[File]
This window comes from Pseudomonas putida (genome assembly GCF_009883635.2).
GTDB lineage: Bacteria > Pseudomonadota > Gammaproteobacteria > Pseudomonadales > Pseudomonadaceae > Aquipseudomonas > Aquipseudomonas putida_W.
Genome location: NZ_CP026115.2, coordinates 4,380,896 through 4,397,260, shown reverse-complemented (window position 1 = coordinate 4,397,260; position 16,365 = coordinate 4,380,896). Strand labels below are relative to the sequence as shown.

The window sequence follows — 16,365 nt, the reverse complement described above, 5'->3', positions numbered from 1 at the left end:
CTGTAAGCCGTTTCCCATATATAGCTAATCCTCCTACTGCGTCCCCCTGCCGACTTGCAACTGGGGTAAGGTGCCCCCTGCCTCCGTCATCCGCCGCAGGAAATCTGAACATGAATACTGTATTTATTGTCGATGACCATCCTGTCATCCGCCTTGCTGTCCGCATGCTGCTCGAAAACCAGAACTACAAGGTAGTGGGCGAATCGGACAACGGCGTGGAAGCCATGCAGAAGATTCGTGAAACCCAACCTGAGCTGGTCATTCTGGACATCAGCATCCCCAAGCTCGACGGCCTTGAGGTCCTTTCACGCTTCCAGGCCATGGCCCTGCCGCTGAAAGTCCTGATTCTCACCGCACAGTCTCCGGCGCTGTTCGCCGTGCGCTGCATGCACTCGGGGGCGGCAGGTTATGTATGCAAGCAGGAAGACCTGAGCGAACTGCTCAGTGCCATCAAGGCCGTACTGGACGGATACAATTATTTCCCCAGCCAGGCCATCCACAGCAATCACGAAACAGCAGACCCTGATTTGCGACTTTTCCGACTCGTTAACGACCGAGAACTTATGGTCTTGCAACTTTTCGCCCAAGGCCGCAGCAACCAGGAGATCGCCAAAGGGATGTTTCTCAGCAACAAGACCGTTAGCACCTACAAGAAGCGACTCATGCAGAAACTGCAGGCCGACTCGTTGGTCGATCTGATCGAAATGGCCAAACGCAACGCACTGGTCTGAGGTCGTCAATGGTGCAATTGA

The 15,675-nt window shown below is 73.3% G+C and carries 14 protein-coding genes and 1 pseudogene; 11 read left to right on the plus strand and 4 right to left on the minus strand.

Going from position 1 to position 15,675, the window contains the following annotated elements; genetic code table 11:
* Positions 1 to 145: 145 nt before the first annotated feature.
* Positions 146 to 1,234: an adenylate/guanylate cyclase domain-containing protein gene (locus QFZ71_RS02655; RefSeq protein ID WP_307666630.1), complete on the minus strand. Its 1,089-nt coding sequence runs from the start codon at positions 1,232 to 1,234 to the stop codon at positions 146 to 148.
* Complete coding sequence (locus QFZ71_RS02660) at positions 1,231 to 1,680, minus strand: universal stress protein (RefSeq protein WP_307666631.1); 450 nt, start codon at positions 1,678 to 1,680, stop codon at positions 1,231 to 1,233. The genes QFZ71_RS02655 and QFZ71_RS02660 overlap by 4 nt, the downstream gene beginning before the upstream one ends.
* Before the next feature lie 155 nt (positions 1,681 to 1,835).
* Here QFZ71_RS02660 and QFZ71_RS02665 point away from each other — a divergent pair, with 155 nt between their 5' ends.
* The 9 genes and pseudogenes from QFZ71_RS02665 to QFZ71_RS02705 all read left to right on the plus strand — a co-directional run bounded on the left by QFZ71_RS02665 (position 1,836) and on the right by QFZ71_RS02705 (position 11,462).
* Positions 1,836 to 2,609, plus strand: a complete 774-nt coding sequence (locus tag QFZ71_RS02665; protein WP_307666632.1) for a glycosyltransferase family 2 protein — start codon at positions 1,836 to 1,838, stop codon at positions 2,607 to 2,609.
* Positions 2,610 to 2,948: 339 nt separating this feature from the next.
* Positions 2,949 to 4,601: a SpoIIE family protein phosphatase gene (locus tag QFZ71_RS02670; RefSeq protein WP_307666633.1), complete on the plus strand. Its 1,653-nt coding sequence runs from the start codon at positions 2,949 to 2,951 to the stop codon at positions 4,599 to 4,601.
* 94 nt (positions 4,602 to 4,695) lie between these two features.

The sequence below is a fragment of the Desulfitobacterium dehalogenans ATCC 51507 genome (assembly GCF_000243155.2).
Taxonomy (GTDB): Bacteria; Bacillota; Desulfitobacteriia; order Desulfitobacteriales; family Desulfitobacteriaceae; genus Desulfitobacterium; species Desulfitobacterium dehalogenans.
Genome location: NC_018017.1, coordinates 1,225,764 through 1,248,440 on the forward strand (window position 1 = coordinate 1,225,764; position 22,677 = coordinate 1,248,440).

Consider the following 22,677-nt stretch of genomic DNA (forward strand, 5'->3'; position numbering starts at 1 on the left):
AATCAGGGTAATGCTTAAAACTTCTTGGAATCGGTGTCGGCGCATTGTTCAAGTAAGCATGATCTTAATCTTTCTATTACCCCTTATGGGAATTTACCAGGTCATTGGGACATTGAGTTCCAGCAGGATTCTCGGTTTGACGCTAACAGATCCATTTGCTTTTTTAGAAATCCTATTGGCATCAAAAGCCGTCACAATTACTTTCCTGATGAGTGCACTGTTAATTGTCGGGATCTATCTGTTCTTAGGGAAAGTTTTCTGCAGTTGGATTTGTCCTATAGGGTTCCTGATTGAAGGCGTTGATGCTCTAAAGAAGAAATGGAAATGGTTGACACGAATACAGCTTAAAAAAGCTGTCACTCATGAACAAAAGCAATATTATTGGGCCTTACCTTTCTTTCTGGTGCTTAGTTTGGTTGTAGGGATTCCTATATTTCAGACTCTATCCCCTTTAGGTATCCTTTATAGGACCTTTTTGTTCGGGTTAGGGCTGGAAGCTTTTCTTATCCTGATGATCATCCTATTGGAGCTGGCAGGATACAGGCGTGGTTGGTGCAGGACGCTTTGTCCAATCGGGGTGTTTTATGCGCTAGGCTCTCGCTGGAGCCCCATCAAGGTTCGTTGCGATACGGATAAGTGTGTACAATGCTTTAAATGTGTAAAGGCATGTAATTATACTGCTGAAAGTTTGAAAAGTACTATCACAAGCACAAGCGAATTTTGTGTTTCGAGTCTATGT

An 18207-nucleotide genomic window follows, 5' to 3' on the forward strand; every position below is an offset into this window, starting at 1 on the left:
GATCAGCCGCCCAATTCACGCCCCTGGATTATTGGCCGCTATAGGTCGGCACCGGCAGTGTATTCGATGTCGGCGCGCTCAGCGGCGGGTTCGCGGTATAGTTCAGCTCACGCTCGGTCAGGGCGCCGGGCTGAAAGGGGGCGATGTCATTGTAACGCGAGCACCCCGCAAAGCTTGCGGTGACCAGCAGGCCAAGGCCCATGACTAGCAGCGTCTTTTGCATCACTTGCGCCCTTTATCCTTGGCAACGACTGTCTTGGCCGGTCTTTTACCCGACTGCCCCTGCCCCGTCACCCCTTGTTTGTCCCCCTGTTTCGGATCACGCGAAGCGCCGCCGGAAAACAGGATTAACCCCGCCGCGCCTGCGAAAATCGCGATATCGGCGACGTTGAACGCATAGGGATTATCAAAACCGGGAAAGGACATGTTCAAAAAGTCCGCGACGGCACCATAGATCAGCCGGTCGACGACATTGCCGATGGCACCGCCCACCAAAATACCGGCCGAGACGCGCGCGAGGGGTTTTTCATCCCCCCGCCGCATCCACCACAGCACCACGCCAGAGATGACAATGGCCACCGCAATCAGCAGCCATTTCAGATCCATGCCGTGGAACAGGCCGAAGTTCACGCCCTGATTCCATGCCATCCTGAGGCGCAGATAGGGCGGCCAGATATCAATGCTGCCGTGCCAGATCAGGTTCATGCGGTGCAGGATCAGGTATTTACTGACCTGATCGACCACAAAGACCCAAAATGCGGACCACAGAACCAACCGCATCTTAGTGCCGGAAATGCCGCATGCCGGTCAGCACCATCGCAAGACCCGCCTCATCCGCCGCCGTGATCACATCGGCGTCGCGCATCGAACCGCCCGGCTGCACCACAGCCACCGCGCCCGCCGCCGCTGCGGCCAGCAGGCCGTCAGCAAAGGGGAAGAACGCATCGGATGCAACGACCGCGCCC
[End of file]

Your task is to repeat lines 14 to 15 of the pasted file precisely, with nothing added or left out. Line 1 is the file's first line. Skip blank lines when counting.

* Positions 1,836 to 2,609, plus strand: a complete 774-nt coding sequence (locus tag QFZ71_RS02665; protein WP_307666632.1) for a glycosyltransferase family 2 protein — start codon at positions 1,836 to 1,838, stop codon at positions 2,607 to 2,609.
* Positions 2,610 to 2,948: 339 nt separating this feature from the next.